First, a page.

The pie graph indicates that more people (on the average) call in sick on Fridays than on any other day of the work week. It also tells us that, of the total number of sick-person-days on a weekly basis, an average of 33% of them occur on Fridays. The pie graph might at first seem to, but in fact does not, indicate that an average of 33% of the workers in the corporation call in sick on Fridays.
Suppose that, in the above described corporation and over the survey period portrayed by the pie graph of Fig. 4-5, there are 1000 sick-person-days per week on average. What is the average number of sick-person-days on Mondays? What is the average number of people who call in sick on Mondays?
For a single day, a sick-person-day is the equivalent of one person calling in sick. But this is not necessarily true for any period longer than one day. In this single-day example, we can multiply 1000 by 17.8%, getting 178, and this gives us both answers. There are, on the average, 178 sick-person-days on Mondays. An average of 178 individuals call in sick on Mondays.
Given the same scenario as that described in the previous two problems, what is the average number of sick-person-days on Mondays and Tuesdays combined? What is the average number of individuals who call in sick on Mondays and Tuesdays combined?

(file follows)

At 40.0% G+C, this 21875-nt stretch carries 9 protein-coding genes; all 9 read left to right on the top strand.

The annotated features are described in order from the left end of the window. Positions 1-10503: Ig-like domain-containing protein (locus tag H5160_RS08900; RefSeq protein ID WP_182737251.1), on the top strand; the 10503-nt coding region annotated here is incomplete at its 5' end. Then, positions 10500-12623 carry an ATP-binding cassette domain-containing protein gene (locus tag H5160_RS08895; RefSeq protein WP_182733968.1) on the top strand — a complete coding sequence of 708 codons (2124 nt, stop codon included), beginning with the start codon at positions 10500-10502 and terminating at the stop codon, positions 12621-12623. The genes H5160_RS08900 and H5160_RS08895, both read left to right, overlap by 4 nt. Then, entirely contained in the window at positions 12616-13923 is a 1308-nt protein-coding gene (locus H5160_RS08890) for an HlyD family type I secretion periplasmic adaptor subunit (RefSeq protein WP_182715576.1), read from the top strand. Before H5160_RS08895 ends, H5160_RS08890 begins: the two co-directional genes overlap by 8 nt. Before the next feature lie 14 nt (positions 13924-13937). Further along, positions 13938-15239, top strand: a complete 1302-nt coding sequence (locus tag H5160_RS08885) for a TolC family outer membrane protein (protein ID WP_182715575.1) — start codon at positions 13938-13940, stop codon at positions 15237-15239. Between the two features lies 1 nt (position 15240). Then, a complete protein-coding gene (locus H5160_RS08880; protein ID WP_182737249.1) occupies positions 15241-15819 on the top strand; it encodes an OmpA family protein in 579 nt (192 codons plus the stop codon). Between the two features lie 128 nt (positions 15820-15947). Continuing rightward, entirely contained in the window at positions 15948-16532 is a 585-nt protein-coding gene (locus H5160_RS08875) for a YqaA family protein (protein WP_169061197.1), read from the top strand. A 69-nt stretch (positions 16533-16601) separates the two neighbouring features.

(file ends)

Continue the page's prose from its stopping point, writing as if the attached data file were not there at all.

An average of 178 sick-person-days occur on Mondays, as we have determined in the solution to the previous problem. To find the average number of sick-person-days on Tuesdays, multiply 1000 by 14.4%, getting 144. The average number of sick-person-days on Mondays and Tuesdays combined is therefore 178 + 144, or 322. It is impossible to determine the average number of individuals who call in sick on Mondays and Tuesdays combined, because we don't know how many of the Monday–Tuesday sick-person-day pairs represent a single individual staying out sick on both days (two sickperson-days but only one sick person).
Practice problems for these concepts can be found at: